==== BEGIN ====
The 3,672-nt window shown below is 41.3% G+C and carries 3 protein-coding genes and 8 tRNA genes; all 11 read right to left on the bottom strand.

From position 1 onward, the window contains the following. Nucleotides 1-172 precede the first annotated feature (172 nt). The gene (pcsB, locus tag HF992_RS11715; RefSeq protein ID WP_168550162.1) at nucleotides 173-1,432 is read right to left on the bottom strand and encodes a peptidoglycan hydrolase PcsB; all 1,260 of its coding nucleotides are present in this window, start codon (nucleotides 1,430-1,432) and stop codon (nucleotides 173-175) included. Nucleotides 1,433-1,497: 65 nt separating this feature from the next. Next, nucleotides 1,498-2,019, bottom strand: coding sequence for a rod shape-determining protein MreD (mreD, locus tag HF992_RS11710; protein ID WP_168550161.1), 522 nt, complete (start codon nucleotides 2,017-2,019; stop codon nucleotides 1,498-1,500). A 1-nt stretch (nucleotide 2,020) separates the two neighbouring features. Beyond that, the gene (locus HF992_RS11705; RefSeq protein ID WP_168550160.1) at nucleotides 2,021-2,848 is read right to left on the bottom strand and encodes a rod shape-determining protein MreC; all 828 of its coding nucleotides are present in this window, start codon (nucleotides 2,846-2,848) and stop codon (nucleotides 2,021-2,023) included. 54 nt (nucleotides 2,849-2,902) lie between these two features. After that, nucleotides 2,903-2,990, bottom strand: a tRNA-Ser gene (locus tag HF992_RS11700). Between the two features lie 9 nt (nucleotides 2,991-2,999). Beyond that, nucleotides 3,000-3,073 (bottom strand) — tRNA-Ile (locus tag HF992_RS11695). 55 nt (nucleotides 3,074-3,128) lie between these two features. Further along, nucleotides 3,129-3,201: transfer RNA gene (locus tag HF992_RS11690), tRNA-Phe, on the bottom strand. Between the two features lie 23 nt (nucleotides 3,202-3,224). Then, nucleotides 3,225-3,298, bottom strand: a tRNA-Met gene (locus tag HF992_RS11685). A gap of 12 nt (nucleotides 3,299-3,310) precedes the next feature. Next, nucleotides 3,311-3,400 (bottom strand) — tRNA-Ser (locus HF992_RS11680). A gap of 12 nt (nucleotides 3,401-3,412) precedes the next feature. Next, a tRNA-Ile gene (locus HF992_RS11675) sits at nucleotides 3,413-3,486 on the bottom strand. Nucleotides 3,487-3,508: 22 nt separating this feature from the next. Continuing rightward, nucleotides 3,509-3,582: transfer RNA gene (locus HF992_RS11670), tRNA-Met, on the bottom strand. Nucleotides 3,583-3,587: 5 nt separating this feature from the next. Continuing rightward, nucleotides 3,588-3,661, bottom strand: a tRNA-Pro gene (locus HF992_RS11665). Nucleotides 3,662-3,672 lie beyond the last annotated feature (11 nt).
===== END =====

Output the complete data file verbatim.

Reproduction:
The 3,672-nt window shown below is 41.3% G+C and carries 3 protein-coding genes and 8 tRNA genes; all 11 read right to left on the bottom strand.

From position 1 onward, the window contains the following. Nucleotides 1-172 precede the first annotated feature (172 nt). The gene (pcsB, locus tag HF992_RS11715; RefSeq protein ID WP_168550162.1) at nucleotides 173-1,432 is read right to left on the bottom strand and encodes a peptidoglycan hydrolase PcsB; all 1,260 of its coding nucleotides are present in this window, start codon (nucleotides 1,430-1,432) and stop codon (nucleotides 173-175) included. Nucleotides 1,433-1,497: 65 nt separating this feature from the next. Next, nucleotides 1,498-2,019, bottom strand: coding sequence for a rod shape-determining protein MreD (mreD, locus tag HF992_RS11710; protein ID WP_168550161.1), 522 nt, complete (start codon nucleotides 2,017-2,019; stop codon nucleotides 1,498-1,500). A 1-nt stretch (nucleotide 2,020) separates the two neighbouring features. Beyond that, the gene (locus HF992_RS11705; RefSeq protein ID WP_168550160.1) at nucleotides 2,021-2,848 is read right to left on the bottom strand and encodes a rod shape-determining protein MreC; all 828 of its coding nucleotides are present in this window, start codon (nucleotides 2,846-2,848) and stop codon (nucleotides 2,021-2,023) included. 54 nt (nucleotides 2,849-2,902) lie between these two features. After that, nucleotides 2,903-2,990, bottom strand: a tRNA-Ser gene (locus tag HF992_RS11700). Between the two features lie 9 nt (nucleotides 2,991-2,999). Beyond that, nucleotides 3,000-3,073 (bottom strand) — tRNA-Ile (locus tag HF992_RS11695). 55 nt (nucleotides 3,074-3,128) lie between these two features. Further along, nucleotides 3,129-3,201: transfer RNA gene (locus tag HF992_RS11690), tRNA-Phe, on the bottom strand. Between the two features lie 23 nt (nucleotides 3,202-3,224). Then, nucleotides 3,225-3,298, bottom strand: a tRNA-Met gene (locus tag HF992_RS11685). A gap of 12 nt (nucleotides 3,299-3,310) precedes the next feature. Next, nucleotides 3,311-3,400 (bottom strand) — tRNA-Ser (locus HF992_RS11680). A gap of 12 nt (nucleotides 3,401-3,412) precedes the next feature. Next, a tRNA-Ile gene (locus HF992_RS11675) sits at nucleotides 3,413-3,486 on the bottom strand. Nucleotides 3,487-3,508: 22 nt separating this feature from the next. Continuing rightward, nucleotides 3,509-3,582: transfer RNA gene (locus HF992_RS11670), tRNA-Met, on the bottom strand. Nucleotides 3,583-3,587: 5 nt separating this feature from the next. Continuing rightward, nucleotides 3,588-3,661, bottom strand: a tRNA-Pro gene (locus HF992_RS11665). Nucleotides 3,662-3,672 lie beyond the last annotated feature (11 nt).